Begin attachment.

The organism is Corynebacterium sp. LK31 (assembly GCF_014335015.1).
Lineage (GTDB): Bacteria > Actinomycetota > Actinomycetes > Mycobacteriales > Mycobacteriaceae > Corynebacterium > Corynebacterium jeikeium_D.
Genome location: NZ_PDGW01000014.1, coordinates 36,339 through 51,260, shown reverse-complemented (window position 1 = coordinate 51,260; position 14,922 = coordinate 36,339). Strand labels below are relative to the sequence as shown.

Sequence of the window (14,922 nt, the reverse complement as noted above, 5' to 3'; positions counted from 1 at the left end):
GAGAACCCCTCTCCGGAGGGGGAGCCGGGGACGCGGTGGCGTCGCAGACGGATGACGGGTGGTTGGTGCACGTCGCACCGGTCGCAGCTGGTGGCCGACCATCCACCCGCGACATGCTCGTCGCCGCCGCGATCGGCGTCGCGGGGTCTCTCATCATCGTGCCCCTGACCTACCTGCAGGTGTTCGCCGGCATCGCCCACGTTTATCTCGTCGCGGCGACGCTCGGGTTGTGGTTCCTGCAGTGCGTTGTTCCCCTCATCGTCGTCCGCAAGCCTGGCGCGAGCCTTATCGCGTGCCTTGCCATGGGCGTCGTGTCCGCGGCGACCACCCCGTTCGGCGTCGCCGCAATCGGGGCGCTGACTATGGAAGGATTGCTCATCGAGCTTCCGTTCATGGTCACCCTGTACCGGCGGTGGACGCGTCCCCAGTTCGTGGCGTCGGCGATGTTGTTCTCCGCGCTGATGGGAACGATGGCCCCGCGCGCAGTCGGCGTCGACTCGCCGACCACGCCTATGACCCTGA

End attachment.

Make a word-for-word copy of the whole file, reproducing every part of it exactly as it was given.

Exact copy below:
The organism is Corynebacterium sp. LK31 (assembly GCF_014335015.1).
Lineage (GTDB): Bacteria > Actinomycetota > Actinomycetes > Mycobacteriales > Mycobacteriaceae > Corynebacterium > Corynebacterium jeikeium_D.
Genome location: NZ_PDGW01000014.1, coordinates 36,339 through 51,260, shown reverse-complemented (window position 1 = coordinate 51,260; position 14,922 = coordinate 36,339). Strand labels below are relative to the sequence as shown.

Sequence of the window (14,922 nt, the reverse complement as noted above, 5' to 3'; positions counted from 1 at the left end):
GAGAACCCCTCTCCGGAGGGGGAGCCGGGGACGCGGTGGCGTCGCAGACGGATGACGGGTGGTTGGTGCACGTCGCACCGGTCGCAGCTGGTGGCCGACCATCCACCCGCGACATGCTCGTCGCCGCCGCGATCGGCGTCGCGGGGTCTCTCATCATCGTGCCCCTGACCTACCTGCAGGTGTTCGCCGGCATCGCCCACGTTTATCTCGTCGCGGCGACGCTCGGGTTGTGGTTCCTGCAGTGCGTTGTTCCCCTCATCGTCGTCCGCAAGCCTGGCGCGAGCCTTATCGCGTGCCTTGCCATGGGCGTCGTGTCCGCGGCGACCACCCCGTTCGGCGTCGCCGCAATCGGGGCGCTGACTATGGAAGGATTGCTCATCGAGCTTCCGTTCATGGTCACCCTGTACCGGCGGTGGACGCGTCCCCAGTTCGTGGCGTCGGCGATGTTGTTCTCCGCGCTGATGGGAACGATGGCCCCGCGCGCAGTCGGCGTCGACTCGCCGACCACGCCTATGACCCTGA